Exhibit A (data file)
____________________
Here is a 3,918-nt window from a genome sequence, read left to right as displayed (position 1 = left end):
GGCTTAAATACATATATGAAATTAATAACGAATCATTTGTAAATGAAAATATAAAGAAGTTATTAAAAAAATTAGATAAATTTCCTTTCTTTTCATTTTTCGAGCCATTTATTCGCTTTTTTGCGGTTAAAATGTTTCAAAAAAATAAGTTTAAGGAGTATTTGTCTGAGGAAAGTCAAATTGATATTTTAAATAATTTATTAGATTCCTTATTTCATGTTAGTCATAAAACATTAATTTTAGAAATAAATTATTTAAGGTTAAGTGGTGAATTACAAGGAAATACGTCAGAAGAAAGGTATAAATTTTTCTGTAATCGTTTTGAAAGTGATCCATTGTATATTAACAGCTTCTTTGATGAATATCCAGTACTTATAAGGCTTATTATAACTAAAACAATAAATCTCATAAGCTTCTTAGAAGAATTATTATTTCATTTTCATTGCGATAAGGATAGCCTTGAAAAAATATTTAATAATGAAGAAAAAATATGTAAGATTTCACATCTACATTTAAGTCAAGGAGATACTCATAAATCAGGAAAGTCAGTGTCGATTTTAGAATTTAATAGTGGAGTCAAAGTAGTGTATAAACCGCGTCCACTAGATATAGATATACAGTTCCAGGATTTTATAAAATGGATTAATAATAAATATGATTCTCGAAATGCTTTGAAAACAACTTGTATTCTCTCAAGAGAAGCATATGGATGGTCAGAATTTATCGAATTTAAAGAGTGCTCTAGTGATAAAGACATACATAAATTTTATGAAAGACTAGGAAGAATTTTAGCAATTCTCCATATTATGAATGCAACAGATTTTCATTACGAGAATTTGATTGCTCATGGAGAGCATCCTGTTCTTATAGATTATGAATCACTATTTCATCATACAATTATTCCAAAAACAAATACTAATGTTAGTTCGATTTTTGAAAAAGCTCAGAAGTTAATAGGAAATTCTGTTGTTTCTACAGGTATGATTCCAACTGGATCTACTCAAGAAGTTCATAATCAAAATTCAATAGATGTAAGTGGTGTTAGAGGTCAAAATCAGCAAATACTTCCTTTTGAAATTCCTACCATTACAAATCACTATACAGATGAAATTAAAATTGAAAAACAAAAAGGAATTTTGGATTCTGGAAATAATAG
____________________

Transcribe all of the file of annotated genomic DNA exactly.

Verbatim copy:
Here is a 3,918-nt window from a genome sequence, read left to right as displayed (position 1 = left end):
GGCTTAAATACATATATGAAATTAATAACGAATCATTTGTAAATGAAAATATAAAGAAGTTATTAAAAAAATTAGATAAATTTCCTTTCTTTTCATTTTTCGAGCCATTTATTCGCTTTTTTGCGGTTAAAATGTTTCAAAAAAATAAGTTTAAGGAGTATTTGTCTGAGGAAAGTCAAATTGATATTTTAAATAATTTATTAGATTCCTTATTTCATGTTAGTCATAAAACATTAATTTTAGAAATAAATTATTTAAGGTTAAGTGGTGAATTACAAGGAAATACGTCAGAAGAAAGGTATAAATTTTTCTGTAATCGTTTTGAAAGTGATCCATTGTATATTAACAGCTTCTTTGATGAATATCCAGTACTTATAAGGCTTATTATAACTAAAACAATAAATCTCATAAGCTTCTTAGAAGAATTATTATTTCATTTTCATTGCGATAAGGATAGCCTTGAAAAAATATTTAATAATGAAGAAAAAATATGTAAGATTTCACATCTACATTTAAGTCAAGGAGATACTCATAAATCAGGAAAGTCAGTGTCGATTTTAGAATTTAATAGTGGAGTCAAAGTAGTGTATAAACCGCGTCCACTAGATATAGATATACAGTTCCAGGATTTTATAAAATGGATTAATAATAAATATGATTCTCGAAATGCTTTGAAAACAACTTGTATTCTCTCAAGAGAAGCATATGGATGGTCAGAATTTATCGAATTTAAAGAGTGCTCTAGTGATAAAGACATACATAAATTTTATGAAAGACTAGGAAGAATTTTAGCAATTCTCCATATTATGAATGCAACAGATTTTCATTACGAGAATTTGATTGCTCATGGAGAGCATCCTGTTCTTATAGATTATGAATCACTATTTCATCATACAATTATTCCAAAAACAAATACTAATGTTAGTTCGATTTTTGAAAAAGCTCAGAAGTTAATAGGAAATTCTGTTGTTTCTACAGGTATGATTCCAACTGGATCTACTCAAGAAGTTCATAATCAAAATTCAATAGATGTAAGTGGTGTTAGAGGTCAAAATCAGCAAATACTTCCTTTTGAAATTCCTACCATTACAAATCACTATACAGATGAAATTAAAATTGAAAAACAAAAAGGAATTTTGGATTCTGGAAATAATAG